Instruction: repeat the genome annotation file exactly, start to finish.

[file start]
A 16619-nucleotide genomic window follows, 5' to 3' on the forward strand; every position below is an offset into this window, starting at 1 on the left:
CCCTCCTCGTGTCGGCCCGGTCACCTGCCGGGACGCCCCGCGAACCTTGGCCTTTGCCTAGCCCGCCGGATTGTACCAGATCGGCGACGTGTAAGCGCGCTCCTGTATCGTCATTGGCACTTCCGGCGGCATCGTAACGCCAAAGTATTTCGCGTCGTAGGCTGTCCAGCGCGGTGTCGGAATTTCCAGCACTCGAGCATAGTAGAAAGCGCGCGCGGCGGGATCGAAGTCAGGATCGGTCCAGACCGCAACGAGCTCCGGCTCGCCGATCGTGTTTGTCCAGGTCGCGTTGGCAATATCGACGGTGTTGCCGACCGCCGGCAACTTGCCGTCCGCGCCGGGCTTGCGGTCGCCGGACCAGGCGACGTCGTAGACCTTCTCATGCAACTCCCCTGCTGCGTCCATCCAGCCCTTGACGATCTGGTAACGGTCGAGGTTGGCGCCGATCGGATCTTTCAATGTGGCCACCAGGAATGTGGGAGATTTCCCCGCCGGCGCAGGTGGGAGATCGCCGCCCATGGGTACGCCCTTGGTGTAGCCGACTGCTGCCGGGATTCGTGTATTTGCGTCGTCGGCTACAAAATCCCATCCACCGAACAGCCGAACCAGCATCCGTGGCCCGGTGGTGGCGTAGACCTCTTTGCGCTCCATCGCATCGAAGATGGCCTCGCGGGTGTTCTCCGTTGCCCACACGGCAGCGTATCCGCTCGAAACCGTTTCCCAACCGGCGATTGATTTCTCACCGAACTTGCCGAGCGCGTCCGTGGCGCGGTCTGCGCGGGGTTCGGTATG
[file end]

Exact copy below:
A 16619-nucleotide genomic window follows, 5' to 3' on the forward strand; every position below is an offset into this window, starting at 1 on the left:
CCCTCCTCGTGTCGGCCCGGTCACCTGCCGGGACGCCCCGCGAACCTTGGCCTTTGCCTAGCCCGCCGGATTGTACCAGATCGGCGACGTGTAAGCGCGCTCCTGTATCGTCATTGGCACTTCCGGCGGCATCGTAACGCCAAAGTATTTCGCGTCGTAGGCTGTCCAGCGCGGTGTCGGAATTTCCAGCACTCGAGCATAGTAGAAAGCGCGCGCGGCGGGATCGAAGTCAGGATCGGTCCAGACCGCAACGAGCTCCGGCTCGCCGATCGTGTTTGTCCAGGTCGCGTTGGCAATATCGACGGTGTTGCCGACCGCCGGCAACTTGCCGTCCGCGCCGGGCTTGCGGTCGCCGGACCAGGCGACGTCGTAGACCTTCTCATGCAACTCCCCTGCTGCGTCCATCCAGCCCTTGACGATCTGGTAACGGTCGAGGTTGGCGCCGATCGGATCTTTCAATGTGGCCACCAGGAATGTGGGAGATTTCCCCGCCGGCGCAGGTGGGAGATCGCCGCCCATGGGTACGCCCTTGGTGTAGCCGACTGCTGCCGGGATTCGTGTATTTGCGTCGTCGGCTACAAAATCCCATCCACCGAACAGCCGAACCAGCATCCGTGGCCCGGTGGTGGCGTAGACCTCTTTGCGCTCCATCGCATCGAAGATGGCCTCGCGGGTGTTCTCCGTTGCCCACACGGCAGCGTATCCGCTCGAAACCGTTTCCCAACCGGCGATTGATTTCTCACCGAACTTGCCGAGCGCGTCCGTGGCGCGGTCTGCGCGGGGTTCGGTATG